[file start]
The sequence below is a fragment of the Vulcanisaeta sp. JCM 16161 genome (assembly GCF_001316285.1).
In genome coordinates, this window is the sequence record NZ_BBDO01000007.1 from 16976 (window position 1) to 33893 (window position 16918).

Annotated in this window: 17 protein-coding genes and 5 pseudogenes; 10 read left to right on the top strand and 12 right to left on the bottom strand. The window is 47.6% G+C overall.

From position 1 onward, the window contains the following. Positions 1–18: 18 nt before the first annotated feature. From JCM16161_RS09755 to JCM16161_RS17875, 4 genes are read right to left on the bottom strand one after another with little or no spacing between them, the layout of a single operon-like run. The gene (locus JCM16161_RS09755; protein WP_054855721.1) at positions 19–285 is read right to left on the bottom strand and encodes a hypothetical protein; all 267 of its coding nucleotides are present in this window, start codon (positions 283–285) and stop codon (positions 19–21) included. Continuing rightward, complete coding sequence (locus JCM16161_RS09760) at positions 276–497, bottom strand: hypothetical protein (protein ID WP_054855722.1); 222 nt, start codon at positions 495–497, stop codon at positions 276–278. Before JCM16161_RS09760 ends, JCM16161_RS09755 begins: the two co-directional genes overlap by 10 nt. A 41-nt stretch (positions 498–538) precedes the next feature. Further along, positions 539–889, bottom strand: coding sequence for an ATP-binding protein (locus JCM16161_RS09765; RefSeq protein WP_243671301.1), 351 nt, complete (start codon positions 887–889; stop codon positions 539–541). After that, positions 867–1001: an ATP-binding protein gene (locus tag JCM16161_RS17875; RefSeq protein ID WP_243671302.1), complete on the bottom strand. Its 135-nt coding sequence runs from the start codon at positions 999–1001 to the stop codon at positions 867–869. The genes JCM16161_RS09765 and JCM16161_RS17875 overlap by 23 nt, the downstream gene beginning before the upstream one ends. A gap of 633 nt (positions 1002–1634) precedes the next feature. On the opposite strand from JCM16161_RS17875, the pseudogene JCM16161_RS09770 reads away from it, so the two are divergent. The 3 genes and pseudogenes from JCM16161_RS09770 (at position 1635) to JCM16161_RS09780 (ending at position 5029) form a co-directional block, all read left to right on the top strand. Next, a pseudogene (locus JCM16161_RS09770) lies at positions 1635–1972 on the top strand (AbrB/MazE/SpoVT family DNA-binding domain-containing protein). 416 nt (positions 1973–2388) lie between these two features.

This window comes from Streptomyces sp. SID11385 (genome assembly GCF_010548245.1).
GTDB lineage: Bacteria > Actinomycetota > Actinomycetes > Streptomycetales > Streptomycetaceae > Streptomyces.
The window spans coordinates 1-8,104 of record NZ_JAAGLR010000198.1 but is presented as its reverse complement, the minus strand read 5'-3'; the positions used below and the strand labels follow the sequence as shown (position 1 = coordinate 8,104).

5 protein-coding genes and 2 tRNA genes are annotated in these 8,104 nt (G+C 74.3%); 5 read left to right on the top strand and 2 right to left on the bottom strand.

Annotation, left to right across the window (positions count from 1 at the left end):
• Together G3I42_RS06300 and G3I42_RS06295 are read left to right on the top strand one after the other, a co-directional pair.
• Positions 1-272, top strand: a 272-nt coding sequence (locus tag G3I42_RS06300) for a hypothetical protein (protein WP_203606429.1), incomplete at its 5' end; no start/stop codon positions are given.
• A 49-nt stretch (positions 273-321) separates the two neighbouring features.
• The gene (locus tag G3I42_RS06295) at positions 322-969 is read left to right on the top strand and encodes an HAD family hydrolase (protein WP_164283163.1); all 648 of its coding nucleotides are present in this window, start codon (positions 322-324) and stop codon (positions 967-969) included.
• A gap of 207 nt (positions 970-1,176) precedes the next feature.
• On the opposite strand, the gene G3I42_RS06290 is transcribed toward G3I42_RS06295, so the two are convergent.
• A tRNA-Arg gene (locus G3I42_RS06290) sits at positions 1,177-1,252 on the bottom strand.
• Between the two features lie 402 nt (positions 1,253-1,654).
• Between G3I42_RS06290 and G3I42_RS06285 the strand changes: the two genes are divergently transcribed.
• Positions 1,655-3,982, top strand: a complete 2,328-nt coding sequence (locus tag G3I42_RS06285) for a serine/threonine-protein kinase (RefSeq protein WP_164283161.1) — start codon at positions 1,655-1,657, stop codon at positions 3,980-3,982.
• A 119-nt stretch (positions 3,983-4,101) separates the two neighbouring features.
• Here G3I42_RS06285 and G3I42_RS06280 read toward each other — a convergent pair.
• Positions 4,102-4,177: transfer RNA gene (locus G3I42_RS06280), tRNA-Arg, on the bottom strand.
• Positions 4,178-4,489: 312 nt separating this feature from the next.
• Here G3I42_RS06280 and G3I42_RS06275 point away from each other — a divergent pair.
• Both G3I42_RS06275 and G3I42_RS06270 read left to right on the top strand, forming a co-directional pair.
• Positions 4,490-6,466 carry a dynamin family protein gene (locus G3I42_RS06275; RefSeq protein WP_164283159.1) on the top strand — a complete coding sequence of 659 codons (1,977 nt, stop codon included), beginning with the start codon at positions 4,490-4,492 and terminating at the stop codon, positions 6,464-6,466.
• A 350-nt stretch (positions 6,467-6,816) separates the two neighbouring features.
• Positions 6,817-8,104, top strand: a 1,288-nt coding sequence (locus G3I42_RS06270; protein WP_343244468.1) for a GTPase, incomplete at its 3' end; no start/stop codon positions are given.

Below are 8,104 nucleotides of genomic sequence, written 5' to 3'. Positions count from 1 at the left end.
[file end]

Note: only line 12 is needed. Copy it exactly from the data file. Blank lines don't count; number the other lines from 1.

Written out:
• A 49-nt stretch (positions 273-321) separates the two neighbouring features.